MS's comments: MS says "Anytime you're looking at a model, you're only looking at a piece of the application because each of those models is separate," "Today, modeling is really only something that a select group of users and a select group of companies can do,". MS's approach is not about UML (MS is not a a big supporter). A modeling language is part of Oslo (MS's will build its own) and MS say it will unify existing modeling languages ("similar to MS's CLR for application development"). CLR did nothing to "unify" development languages it just locked the execution to MS's proprietary OS. We can expect similiar from their modelling language i.e. it will lock models to their proprietary SW stack.

Infrastructure modeling: Wachovia is generating 3D models of its infrastructures using Tideway (Foundation is a tool for mapping dependencies among applications and hardware) and Intepoint (which focuses on visualization and event simulation for IT systems). The modelling goes down to servers in buildings at present and aims to provide a better visualization of IT assets, power consumption, etc.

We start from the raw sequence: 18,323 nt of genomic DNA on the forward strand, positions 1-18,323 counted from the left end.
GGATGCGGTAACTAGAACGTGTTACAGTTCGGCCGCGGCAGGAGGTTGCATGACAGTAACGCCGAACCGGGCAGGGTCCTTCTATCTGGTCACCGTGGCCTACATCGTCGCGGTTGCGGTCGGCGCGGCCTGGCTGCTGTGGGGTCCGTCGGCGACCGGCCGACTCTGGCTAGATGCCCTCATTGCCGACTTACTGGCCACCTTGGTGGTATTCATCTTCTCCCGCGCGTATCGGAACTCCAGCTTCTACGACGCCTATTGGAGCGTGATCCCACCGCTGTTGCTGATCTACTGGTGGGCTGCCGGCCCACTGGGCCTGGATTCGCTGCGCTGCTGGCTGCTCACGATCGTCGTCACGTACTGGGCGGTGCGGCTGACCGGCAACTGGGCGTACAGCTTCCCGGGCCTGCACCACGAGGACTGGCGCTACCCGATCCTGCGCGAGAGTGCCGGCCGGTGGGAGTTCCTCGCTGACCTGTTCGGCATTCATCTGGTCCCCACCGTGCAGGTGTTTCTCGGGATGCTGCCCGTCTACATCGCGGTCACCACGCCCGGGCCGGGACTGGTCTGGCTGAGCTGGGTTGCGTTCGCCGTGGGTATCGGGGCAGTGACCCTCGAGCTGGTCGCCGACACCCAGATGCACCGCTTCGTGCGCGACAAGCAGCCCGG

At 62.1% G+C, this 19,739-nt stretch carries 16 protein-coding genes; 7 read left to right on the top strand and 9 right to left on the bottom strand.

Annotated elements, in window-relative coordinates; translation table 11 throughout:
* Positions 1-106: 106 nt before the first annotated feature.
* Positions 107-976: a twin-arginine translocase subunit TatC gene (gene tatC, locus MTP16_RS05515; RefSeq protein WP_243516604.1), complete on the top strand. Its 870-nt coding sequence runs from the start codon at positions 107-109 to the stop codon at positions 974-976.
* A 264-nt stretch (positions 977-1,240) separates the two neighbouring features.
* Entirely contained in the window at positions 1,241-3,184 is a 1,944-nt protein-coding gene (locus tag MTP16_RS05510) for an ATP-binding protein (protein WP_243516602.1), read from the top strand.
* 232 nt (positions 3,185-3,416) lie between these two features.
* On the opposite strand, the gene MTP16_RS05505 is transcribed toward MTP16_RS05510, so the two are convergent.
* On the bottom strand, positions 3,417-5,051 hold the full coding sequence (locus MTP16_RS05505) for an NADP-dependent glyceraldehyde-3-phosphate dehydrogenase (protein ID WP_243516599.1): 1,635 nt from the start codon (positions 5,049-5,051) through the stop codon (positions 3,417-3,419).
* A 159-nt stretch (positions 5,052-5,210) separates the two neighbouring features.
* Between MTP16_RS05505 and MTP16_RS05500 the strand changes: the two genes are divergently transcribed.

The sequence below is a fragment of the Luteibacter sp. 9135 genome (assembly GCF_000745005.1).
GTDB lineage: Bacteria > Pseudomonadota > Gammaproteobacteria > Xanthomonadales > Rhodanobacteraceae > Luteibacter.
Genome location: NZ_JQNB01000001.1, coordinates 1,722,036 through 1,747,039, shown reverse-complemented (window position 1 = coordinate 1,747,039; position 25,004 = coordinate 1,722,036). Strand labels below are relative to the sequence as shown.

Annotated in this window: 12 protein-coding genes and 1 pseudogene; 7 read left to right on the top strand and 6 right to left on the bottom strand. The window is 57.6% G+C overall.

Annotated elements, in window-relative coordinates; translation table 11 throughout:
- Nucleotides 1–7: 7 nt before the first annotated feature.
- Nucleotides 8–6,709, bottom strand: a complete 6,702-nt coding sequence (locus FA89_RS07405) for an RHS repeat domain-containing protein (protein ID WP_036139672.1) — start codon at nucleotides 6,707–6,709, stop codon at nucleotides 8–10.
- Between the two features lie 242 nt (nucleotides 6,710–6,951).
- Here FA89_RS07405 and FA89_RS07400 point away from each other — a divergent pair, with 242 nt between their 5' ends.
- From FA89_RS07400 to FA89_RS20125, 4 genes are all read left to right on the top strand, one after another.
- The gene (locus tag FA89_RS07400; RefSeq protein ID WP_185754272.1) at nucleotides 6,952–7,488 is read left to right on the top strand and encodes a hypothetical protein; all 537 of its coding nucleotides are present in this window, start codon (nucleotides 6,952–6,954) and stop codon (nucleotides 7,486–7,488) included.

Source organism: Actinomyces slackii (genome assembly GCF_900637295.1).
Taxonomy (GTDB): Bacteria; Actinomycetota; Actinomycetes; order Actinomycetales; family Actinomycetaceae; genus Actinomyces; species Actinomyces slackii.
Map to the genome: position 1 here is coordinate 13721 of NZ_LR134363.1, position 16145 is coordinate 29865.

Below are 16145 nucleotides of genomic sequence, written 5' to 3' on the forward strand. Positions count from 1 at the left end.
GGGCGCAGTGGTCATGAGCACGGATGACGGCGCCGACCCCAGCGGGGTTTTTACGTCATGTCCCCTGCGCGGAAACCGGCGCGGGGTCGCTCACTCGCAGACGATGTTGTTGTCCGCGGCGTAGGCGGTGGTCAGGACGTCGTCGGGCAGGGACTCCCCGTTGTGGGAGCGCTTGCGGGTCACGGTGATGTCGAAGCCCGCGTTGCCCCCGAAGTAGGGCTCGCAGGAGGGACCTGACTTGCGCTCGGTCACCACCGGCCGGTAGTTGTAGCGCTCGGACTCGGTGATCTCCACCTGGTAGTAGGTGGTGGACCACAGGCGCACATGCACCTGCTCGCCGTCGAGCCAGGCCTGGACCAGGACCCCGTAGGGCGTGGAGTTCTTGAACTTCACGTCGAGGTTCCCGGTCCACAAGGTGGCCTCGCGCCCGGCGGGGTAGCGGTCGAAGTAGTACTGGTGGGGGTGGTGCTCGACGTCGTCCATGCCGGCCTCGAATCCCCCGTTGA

Industry consolidation ~ EMC buy Voyence: to assist in the administration of changes in their network and security devices. VoyenceControl manages NW changes and configurations on multiple vendors' equipment.

Industry consolidation ~ Cisco buys Securent (its 125th acquistion) for $100 million. Securent's distributed policy platform lets companies administer, enforce and audit access to data, communications and applications in heterogeneous IT application environments.

Industry consolidation ~ Symantec is interested in buying companies that do: data loss prevention, transaction-based security, server management, and then complementary services across those three software domains

Management: Consolidation Discovery and Analysis Tool allows IBM resellers to evaluate smaller environments of 50 servers or fewer and suggest what IBM products/services should be bought. IBM suggests that server consolidation using virtualization technology can save up to 60% of IT costs while quadrupling utilisation.

Privacy ~ IBM PCI offerings: IBM has some new product/services to help customers tackle major elements of IT security and compliance project work in a more integrated fashion. Driven by privacy associated with PCI (payment card industry) standards. Basically it looks some existing tools bolted together with some services (Proventia Network Enterprise Scanner product with vulnerability checks tailored to address regulation requirements, Tivoli Compliance Insight Manager report templates customized to handle the different aspects of the PCI guidelines, etc.).

Service management ~ Europe ahead: Europe is ahead of North American counterparts in the adoption and execution of IT service management guidelines. Aberdeen say 55% of European businesses are managing their IT as a service according to ITIL best practice framework guidelines, compared to 33% in North America.